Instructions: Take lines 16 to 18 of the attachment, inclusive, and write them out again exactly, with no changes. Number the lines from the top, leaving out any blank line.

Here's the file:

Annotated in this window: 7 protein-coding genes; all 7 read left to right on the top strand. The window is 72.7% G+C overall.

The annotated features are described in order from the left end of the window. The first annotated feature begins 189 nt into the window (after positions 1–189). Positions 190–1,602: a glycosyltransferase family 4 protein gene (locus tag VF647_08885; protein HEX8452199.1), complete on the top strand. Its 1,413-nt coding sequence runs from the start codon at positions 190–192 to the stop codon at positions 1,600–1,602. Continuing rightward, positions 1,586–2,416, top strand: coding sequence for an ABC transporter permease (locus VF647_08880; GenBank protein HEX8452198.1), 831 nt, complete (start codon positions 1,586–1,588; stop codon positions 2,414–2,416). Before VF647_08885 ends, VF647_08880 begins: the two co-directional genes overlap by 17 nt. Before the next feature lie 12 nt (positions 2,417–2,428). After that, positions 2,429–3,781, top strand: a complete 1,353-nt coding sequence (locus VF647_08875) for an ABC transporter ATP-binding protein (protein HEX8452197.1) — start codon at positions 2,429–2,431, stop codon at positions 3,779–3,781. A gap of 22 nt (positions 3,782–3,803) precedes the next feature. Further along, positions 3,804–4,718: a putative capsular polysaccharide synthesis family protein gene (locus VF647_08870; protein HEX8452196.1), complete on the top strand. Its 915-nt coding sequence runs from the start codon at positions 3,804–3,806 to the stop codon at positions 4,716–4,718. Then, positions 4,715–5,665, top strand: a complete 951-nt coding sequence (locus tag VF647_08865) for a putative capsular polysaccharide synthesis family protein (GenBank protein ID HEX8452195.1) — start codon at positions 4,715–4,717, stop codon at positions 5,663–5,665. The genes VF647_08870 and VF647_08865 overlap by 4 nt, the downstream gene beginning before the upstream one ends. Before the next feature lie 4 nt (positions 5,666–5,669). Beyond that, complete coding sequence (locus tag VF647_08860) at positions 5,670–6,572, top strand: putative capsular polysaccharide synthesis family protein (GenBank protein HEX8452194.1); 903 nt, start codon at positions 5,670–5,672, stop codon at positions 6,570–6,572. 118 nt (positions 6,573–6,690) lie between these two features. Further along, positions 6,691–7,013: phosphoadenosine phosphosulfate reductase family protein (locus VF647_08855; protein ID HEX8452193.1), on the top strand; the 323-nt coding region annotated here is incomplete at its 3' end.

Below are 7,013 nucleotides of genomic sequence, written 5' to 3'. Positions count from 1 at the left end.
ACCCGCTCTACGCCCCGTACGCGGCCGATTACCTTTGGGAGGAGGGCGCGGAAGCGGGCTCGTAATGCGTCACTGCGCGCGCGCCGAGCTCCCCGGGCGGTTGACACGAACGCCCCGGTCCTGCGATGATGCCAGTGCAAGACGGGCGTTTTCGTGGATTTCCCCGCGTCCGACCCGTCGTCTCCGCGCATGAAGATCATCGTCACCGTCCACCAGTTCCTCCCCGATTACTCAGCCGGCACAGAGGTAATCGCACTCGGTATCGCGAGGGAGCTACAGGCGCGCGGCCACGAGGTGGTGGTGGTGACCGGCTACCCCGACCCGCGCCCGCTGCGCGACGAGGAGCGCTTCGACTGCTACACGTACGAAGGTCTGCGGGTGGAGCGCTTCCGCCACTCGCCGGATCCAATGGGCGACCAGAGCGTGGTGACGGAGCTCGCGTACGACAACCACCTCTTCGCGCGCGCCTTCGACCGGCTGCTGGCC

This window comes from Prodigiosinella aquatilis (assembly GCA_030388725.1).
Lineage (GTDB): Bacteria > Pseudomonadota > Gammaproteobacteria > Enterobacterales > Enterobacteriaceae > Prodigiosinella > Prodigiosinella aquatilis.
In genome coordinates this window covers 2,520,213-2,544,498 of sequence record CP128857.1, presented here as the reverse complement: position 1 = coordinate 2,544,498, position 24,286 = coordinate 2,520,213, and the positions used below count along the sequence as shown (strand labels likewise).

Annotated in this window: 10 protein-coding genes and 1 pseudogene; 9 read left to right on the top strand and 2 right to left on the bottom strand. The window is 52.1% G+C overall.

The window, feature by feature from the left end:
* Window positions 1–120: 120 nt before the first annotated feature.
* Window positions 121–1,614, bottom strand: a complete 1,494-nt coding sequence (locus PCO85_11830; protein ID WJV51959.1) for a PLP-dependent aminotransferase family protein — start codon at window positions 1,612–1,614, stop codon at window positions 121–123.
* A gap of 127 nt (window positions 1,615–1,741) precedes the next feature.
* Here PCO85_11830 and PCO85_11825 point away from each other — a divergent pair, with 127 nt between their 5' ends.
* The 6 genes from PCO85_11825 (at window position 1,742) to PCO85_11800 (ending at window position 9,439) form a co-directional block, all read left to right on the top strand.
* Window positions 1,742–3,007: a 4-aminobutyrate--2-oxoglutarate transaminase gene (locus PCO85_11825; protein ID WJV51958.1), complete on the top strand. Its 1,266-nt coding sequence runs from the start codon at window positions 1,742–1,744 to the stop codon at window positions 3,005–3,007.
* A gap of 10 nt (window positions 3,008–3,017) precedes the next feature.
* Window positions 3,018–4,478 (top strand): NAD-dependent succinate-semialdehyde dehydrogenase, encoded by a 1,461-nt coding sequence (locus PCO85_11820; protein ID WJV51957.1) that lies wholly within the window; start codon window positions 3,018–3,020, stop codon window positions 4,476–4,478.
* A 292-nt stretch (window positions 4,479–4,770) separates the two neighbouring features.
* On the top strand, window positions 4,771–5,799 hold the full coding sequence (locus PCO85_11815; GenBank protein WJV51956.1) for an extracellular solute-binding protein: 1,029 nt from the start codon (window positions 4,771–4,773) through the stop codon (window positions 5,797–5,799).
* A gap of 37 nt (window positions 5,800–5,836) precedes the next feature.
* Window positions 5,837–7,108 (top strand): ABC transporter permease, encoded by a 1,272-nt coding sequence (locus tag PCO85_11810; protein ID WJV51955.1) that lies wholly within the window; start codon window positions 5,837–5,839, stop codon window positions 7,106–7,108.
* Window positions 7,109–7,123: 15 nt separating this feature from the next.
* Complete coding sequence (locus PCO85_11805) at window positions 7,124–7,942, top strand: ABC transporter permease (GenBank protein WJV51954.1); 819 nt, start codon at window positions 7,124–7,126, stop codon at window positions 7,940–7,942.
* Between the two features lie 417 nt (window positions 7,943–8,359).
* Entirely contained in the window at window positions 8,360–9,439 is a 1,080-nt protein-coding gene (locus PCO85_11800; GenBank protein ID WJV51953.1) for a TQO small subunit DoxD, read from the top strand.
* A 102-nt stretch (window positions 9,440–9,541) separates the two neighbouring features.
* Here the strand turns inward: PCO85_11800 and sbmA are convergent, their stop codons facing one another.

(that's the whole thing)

* A gap of 10 nt (window positions 3,008–3,017) precedes the next feature.
* Window positions 3,018–4,478 (top strand): NAD-dependent succinate-semialdehyde dehydrogenase, encoded by a 1,461-nt coding sequence (locus PCO85_11820; protein ID WJV51957.1) that lies wholly within the window; start codon window positions 3,018–3,020, stop codon window positions 4,476–4,478.
* A 292-nt stretch (window positions 4,479–4,770) separates the two neighbouring features.